by Michael Henley
Damien Chazelle’s La La Land is many wonderful things, but at its heart it’s a persistent balancing act between dozens of elements that should—by definition—cancel each other out. It’s a whirlwind Hollywood showbiz musical and a love story with a real ring of truth. It’s an ode to dreams both realized and dashed. It’s a love letter to old traditions and a full-bodied embracing of the new-fashioned. It’s a visual delight and an actors’ showcase. It’s a collection of classic movie references (among those cited are Singin’ in the Rain and The Umbrellas of Cherbourg) but it’s never ever a bloodless pastiche. It’s a tribute to the plight of Los Angeles underdogs made by very successful people, yet it’s never condescending or insincere. It has flights of fancy and true stakes. It’s a fantasy and a reality. It’s a comedy and a drama. It’s bitter and it’s sweet. It’s an effortless charmer and a staggering labor of love. Plenty of these things have been combined before, but not all of them at once, and even taking them individually it’s been ages and ages since we’ve seen this done so well.
What we get here is both a glorious entertainment and the absolute best film of the year. Yes, this movie remembers when films could be both of those things—all of these things, everything it wants to be—at once. In an era where Hollywood movies often don’t achieve their small goals, and at the tail end of a torturous year (both in pop culture and…elsewhere), La La Land isn’t just therapeutic and it isn’t just exhilarating; to watch it continually top itself right until the closing credits feels damn near liberating.
And it’s especially satisfying if you’re a fan of the talent. Of course I mean Emma Stone and Ryan Gosling, who have been together in movies twice before (Crazy Stupid Love, Gangster Squad). They have terrific chemistry. But finally they’re in a movie that knows how good they are, and where all the different pieces work, and that confidence in the material envelops them. It elevates them. They master their dance numbers with ease, which is a hell of a thing to do because they’re some of the most playful and intricate things you’ll see on a movie screen this year. Can they sing? They sing well enough, especially when they sing in moments of such startling directness. And then they do something rather remarkable, which is sell the human beings underneath the flash and sizzle.
But this is a tour de force behind the camera as well. If there ever was a calling card movie, this is it. You know what a calling card movie is, even though it’s a term I just made up. Every once in a while, a filmmaker cashes in on a modestly-made super-success and is allowed to make something that shows his full talent in bloom. And for Chazelle (he made a 2014 best picture nominee, the intense music drama Whiplash), this is his moment. These calling card projects are absolutely always huge gambles, but when you’ve got the goods like Chazelle does, you risk big and you win big.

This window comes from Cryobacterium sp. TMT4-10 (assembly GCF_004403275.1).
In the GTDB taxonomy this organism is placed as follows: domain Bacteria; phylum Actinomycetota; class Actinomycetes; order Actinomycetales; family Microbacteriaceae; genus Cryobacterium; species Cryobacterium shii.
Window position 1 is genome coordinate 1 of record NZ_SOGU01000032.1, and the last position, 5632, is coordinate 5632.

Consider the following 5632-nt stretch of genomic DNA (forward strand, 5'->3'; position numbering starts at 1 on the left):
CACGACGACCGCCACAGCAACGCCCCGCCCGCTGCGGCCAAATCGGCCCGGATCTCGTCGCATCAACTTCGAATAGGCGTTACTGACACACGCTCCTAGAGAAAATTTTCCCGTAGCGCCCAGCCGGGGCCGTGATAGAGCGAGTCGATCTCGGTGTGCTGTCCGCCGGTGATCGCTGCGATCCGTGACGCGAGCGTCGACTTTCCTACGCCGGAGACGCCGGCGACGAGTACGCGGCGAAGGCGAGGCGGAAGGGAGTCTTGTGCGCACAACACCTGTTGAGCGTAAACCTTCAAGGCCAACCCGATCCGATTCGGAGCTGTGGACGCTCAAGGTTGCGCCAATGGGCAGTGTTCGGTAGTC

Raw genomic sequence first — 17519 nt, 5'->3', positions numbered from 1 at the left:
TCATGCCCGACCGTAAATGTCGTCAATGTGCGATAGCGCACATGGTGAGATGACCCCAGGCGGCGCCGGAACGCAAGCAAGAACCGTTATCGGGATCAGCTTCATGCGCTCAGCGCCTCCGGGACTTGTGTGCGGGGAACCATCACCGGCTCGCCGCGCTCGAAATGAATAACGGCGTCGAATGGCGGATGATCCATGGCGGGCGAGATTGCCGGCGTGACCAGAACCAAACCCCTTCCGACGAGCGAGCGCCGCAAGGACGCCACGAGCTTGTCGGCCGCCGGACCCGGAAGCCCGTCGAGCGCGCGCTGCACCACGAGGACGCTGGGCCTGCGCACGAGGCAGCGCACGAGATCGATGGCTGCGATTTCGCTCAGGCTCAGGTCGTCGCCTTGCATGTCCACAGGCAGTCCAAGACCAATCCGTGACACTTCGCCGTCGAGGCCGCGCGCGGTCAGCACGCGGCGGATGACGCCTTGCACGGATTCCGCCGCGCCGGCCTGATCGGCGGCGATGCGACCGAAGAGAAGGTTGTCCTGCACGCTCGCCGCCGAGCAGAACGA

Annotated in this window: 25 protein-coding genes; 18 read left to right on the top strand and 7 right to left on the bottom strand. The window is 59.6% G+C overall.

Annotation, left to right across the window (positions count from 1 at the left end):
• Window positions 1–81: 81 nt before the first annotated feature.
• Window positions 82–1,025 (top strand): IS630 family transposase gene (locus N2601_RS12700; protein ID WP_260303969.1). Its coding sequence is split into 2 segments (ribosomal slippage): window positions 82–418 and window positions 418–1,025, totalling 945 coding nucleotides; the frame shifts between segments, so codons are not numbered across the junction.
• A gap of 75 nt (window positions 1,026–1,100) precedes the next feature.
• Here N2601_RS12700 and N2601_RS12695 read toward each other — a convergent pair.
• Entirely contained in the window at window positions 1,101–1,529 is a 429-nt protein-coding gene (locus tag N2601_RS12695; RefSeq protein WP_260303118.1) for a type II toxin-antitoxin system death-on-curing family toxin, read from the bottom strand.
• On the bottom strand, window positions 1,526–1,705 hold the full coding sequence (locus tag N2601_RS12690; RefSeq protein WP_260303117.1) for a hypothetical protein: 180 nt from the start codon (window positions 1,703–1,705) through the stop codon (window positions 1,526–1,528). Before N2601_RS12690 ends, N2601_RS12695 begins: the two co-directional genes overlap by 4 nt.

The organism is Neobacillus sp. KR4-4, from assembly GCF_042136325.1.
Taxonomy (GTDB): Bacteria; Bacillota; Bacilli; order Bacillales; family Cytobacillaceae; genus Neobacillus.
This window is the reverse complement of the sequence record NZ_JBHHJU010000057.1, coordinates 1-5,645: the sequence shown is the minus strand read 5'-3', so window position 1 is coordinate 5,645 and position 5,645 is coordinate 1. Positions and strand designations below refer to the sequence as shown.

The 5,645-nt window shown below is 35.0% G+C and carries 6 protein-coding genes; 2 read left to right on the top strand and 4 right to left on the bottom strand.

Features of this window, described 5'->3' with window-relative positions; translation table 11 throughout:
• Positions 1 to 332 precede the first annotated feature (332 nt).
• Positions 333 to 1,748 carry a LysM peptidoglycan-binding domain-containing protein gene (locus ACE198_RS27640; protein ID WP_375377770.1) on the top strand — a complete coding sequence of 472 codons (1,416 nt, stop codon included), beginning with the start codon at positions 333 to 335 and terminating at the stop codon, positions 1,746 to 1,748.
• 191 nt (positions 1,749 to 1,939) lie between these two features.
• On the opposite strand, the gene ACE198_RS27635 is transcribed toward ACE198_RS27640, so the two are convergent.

Not that La La Land is a million miles removed from Whiplash. Not really. True enough that Whiplash was dark and angry and obsessed. Meanwhile, La La Land is bouncier, funnier and its characters are probably healthier. Probably. But both movies adore the sheer joy of performance, and both movies sympathize with the torturous sacrifices artists put themselves through for that joy. Whiplash’s hero was a man so dedicated to the dual pains and pleasures of jazz music (and impressing his monstrous teacher) that he opened up an infinitely dark future for himself. In La La Land, Gosling plays a spiritual brother to Teller’s character: a jazz bro named Sebastian who has to make his own choices about balancing romance and career.
The key difference in the story here is that Chazelle has given us a two-hander this time: Whiplash’s female perspective was relegated to a single scene where Teller broke up with Melissa Benoist to focus on his jazz (that’s how you know the kid was crazed—he dumped Supergirl). In La La Land, Stone, as an aspiring actress named Mia, has her own autonomy, her own fire and her own dreams, and the wellspring of the story’s poignancy is the intersection for both halves of this couple between settling, success, and selling out.
But Chazelle remains Chazelle, and the same DNA runs through his films. Call La La Land a B-side to Whiplash, if you will. It counters the psychotic frenzy of the previous film’s climax (which was a symphony for orchestra and editor) with a single-take opening number, “Another Day of Sun,” in which the participants of a traffic jam on the 105 take a break from their cars and strut their stuff, exuberantly. It’s actually not a single-take, exactly, but one constructed out of digital trickery. No matter; as the camera careens through the lanes the spirit and freedom on this warm sunny day is exhilarating; all due credit goes not just to Chazelle’s bravado and his camera operators’ fleet feet but also to the work of his choreographer, Mandy Moore (no, not that Mandy Moore). It’s ultimately a perfect way to lead into the film’s title card, to which there is a perfect punchline: another, blunter title card that shouts “WINTER.” (By contrast, the movie’s Tarantino-esque opening promise of being “Shot in CinemaScope!” is maybe a bit too cute.) Plenty of the musicals the past few years have been almost embarrassed of that label. This one knows no fear.
And that’s just a curtain-raiser. There are other numbers, too, including “Someone in the Crowd,” which is about Mia and her flatmates getting ready for a trendy vapid Hollywood party, and it’s a peerless three or four minutes of story-driven musical comedy. But things deepen when Mia, by chance, hears Sebastian plucking a few mournful notes at a piano at an after-hours club. He’s fired on the spot (the manager, played by Chazelle’s good luck charm J.J. Simmons, wants Christmas carols, not noodling) and Mia, struck by his music, gives him a compliment to which he responds by brushing by her angrily—not your typical meet cute.